May 10, 2010
New Vitamin D Recommendations For Older Men And Women
IOF has released a new position statement on Vitamin D for older adults which makes important recommendations for vitamin D nutrition from an evidence-based perspective.
The International Osteoporosis Foundation (IOF) has released a new position statement on Vitamin D for older adults which makes important recommendations for vitamin D nutrition from an evidence-based perspective.
Vitamin D is important for bone and muscle development, function and preservation. For this reason it is a vital component in the maintenance of bone strength and in the prevention of falls and osteoporotic fractures.
The objective of this statement, published in the leading bone journal, Osteoporosis International (OI DOI 10 1007/s00198-010-1285-3), was to use and examine all available evidence to support new recommendations for optimal vitamin D status.
The best available clinical indicator of vitamin D status is serum 25OHD and vitamin D intake and effective sun exposure are the major determinants of this level. Serum 25OHD levels decline with ageing but the response to vitamin D3 supplementation is not affected by age or by usual calcium dietary intake.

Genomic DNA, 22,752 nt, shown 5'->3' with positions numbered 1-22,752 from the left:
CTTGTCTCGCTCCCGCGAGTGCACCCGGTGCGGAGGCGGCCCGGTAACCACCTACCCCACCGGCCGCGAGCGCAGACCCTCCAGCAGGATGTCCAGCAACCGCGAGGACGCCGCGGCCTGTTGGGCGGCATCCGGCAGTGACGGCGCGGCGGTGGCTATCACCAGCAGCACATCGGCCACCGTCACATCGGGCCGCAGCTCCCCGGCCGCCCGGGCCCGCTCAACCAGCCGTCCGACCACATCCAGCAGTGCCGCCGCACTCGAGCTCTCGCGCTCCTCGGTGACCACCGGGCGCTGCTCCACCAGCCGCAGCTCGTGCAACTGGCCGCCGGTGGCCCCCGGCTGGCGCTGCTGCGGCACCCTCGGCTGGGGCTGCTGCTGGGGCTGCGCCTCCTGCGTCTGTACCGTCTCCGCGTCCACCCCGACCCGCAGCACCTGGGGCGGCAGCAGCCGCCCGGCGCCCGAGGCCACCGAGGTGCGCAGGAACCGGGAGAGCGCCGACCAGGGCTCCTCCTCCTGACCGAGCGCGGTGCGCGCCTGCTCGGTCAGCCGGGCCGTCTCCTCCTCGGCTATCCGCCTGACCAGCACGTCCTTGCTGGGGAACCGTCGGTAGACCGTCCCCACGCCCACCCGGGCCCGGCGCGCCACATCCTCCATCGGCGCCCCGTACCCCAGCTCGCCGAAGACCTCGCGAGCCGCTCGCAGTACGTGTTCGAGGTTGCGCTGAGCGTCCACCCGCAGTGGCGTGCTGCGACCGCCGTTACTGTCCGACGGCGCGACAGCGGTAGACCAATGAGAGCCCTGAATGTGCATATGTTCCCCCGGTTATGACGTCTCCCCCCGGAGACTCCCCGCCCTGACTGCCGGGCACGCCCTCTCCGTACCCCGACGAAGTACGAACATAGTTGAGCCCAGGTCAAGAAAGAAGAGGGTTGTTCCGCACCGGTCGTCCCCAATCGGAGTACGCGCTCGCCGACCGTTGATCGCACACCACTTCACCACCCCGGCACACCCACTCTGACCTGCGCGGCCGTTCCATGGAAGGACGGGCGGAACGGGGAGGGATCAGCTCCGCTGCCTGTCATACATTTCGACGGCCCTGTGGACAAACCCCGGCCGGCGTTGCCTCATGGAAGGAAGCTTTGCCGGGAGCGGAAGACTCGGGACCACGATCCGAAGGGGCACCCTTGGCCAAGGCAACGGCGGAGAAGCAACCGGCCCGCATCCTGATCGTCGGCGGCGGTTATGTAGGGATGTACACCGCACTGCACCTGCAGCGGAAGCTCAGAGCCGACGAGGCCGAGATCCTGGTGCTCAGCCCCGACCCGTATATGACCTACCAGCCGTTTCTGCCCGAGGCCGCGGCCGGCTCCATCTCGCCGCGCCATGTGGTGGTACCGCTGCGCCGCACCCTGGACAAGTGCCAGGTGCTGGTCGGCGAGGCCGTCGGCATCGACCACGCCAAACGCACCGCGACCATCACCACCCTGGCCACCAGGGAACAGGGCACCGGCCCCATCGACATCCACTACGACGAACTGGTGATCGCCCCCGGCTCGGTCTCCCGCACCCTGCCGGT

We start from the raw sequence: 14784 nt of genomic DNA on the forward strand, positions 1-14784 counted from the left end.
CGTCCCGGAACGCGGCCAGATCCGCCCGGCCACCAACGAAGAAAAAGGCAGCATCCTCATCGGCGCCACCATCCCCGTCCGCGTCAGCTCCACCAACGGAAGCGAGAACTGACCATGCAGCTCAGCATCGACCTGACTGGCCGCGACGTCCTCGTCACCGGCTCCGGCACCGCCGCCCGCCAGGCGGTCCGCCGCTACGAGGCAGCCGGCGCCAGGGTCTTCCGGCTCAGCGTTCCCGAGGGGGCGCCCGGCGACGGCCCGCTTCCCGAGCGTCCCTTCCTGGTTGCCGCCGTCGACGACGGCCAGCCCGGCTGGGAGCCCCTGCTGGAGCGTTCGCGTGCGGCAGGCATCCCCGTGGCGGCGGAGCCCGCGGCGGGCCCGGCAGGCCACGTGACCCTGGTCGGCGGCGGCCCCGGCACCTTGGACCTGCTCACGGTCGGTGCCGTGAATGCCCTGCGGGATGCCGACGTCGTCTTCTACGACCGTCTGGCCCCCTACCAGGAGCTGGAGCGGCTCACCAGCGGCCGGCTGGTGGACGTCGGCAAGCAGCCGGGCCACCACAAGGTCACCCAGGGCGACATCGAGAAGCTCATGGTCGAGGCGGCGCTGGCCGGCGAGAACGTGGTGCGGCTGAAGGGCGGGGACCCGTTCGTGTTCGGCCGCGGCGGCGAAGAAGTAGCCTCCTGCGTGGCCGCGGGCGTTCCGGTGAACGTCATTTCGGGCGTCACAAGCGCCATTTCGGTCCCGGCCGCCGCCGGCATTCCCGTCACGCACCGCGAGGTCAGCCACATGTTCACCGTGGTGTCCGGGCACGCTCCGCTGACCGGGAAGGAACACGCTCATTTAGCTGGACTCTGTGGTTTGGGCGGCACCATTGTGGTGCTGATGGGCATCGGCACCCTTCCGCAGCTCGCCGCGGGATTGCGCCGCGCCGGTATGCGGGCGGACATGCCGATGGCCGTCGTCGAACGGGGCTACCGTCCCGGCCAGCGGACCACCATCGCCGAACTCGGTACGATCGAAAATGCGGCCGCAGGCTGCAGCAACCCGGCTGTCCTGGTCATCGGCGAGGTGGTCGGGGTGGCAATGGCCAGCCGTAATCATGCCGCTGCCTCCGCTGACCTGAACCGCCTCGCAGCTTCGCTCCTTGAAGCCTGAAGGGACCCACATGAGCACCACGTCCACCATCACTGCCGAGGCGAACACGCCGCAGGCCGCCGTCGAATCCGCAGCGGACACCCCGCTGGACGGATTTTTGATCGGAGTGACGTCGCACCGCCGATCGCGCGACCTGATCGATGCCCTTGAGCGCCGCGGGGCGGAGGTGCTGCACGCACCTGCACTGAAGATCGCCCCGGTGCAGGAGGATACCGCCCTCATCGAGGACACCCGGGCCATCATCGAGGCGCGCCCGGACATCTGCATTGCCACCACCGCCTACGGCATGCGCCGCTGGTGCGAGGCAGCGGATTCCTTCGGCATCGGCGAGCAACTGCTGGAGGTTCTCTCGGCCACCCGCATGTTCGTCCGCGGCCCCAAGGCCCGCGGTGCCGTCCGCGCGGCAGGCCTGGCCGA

Preventing vitamin D deficiency has a major impact on falls and osteoporotic fractures. Vitamin D deficiency is associated with decreased muscle strength in older men and women and supplementation improves lower limb strength and reduces risk of falling. Vitamin D affects fracture risk through its effect on bone metabolism and on falls risk.
* The estimated average vitamin D requirement of older adults to reach a serum 25OHD level of 75 nmol/l (30ng/ml) is 20 to 25 Ãµg/day (800 to 1000 IU/day).
* Intakes may need to increase to as much as 50 Ãµg(2000IU) per day in individuals who are obese, have osteoporosis, limited sun exposure (e.g. housebound or institutionalized), or have malabsorption.
* For high risk individuals it is recommended to measure serum 25OHD levels and treat if deficient.
The lead author of the statement, Professor Bess Dawson-Hughes of Tufts University, US, stated that, "Global vitamin D status shows widespread insufficiency and deficiency. This high prevalence of suboptimal levels raises the possibility that many falls and fractures can be prevented with vitamin D supplementation. This is a relatively easy public health measure that could have significant positive effects on the incidence of osteoporotic fractures."
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